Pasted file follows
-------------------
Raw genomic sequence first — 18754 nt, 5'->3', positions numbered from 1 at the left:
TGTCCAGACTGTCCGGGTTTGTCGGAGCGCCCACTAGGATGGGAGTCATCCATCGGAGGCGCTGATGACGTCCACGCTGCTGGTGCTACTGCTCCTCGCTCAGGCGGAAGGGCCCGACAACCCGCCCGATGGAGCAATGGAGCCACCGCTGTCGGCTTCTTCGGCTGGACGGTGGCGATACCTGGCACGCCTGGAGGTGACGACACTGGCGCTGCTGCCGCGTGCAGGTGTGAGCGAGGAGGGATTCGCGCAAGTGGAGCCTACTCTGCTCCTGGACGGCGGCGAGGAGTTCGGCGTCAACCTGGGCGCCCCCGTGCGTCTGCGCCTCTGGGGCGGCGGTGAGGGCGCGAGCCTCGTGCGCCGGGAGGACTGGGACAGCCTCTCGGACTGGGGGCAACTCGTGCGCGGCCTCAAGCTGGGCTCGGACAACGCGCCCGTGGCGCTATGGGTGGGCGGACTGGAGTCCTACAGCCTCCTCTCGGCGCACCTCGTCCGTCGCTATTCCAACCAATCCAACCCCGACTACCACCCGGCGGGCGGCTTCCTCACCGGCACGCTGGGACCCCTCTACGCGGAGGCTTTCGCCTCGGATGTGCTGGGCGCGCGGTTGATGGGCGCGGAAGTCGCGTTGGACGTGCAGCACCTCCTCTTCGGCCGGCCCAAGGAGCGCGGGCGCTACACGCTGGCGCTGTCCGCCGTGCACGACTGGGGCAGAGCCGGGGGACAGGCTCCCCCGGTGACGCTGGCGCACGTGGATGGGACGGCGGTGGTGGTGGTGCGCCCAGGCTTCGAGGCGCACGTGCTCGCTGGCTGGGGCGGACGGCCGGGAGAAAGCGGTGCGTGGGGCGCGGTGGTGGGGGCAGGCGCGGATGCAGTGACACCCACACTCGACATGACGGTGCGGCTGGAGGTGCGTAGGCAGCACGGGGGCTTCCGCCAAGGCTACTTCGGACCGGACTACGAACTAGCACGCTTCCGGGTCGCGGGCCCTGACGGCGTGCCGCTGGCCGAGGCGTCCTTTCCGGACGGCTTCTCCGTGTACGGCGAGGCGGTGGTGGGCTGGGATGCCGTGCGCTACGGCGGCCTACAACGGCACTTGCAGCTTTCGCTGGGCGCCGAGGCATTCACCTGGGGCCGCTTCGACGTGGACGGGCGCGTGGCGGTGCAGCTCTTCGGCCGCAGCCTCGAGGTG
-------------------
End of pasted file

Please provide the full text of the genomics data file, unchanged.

Raw genomic sequence first — 18754 nt, 5'->3', positions numbered from 1 at the left:
TGTCCAGACTGTCCGGGTTTGTCGGAGCGCCCACTAGGATGGGAGTCATCCATCGGAGGCGCTGATGACGTCCACGCTGCTGGTGCTACTGCTCCTCGCTCAGGCGGAAGGGCCCGACAACCCGCCCGATGGAGCAATGGAGCCACCGCTGTCGGCTTCTTCGGCTGGACGGTGGCGATACCTGGCACGCCTGGAGGTGACGACACTGGCGCTGCTGCCGCGTGCAGGTGTGAGCGAGGAGGGATTCGCGCAAGTGGAGCCTACTCTGCTCCTGGACGGCGGCGAGGAGTTCGGCGTCAACCTGGGCGCCCCCGTGCGTCTGCGCCTCTGGGGCGGCGGTGAGGGCGCGAGCCTCGTGCGCCGGGAGGACTGGGACAGCCTCTCGGACTGGGGGCAACTCGTGCGCGGCCTCAAGCTGGGCTCGGACAACGCGCCCGTGGCGCTATGGGTGGGCGGACTGGAGTCCTACAGCCTCCTCTCGGCGCACCTCGTCCGTCGCTATTCCAACCAATCCAACCCCGACTACCACCCGGCGGGCGGCTTCCTCACCGGCACGCTGGGACCCCTCTACGCGGAGGCTTTCGCCTCGGATGTGCTGGGCGCGCGGTTGATGGGCGCGGAAGTCGCGTTGGACGTGCAGCACCTCCTCTTCGGCCGGCCCAAGGAGCGCGGGCGCTACACGCTGGCGCTGTCCGCCGTGCACGACTGGGGCAGAGCCGGGGGACAGGCTCCCCCGGTGACGCTGGCGCACGTGGATGGGACGGCGGTGGTGGTGGTGCGCCCAGGCTTCGAGGCGCACGTGCTCGCTGGCTGGGGCGGACGGCCGGGAGAAAGCGGTGCGTGGGGCGCGGTGGTGGGGGCAGGCGCGGATGCAGTGACACCCACACTCGACATGACGGTGCGGCTGGAGGTGCGTAGGCAGCACGGGGGCTTCCGCCAAGGCTACTTCGGACCGGACTACGAACTAGCACGCTTCCGGGTCGCGGGCCCTGACGGCGTGCCGCTGGCCGAGGCGTCCTTTCCGGACGGCTTCTCCGTGTACGGCGAGGCGGTGGTGGGCTGGGATGCCGTGCGCTACGGCGGCCTACAACGGCACTTGCAGCTTTCGCTGGGCGCCGAGGCATTCACCTGGGGCCGCTTCGACGTGGACGGGCGCGTGGCGGTGCAGCTCTTCGGCCGCAGCCTCGAGGTG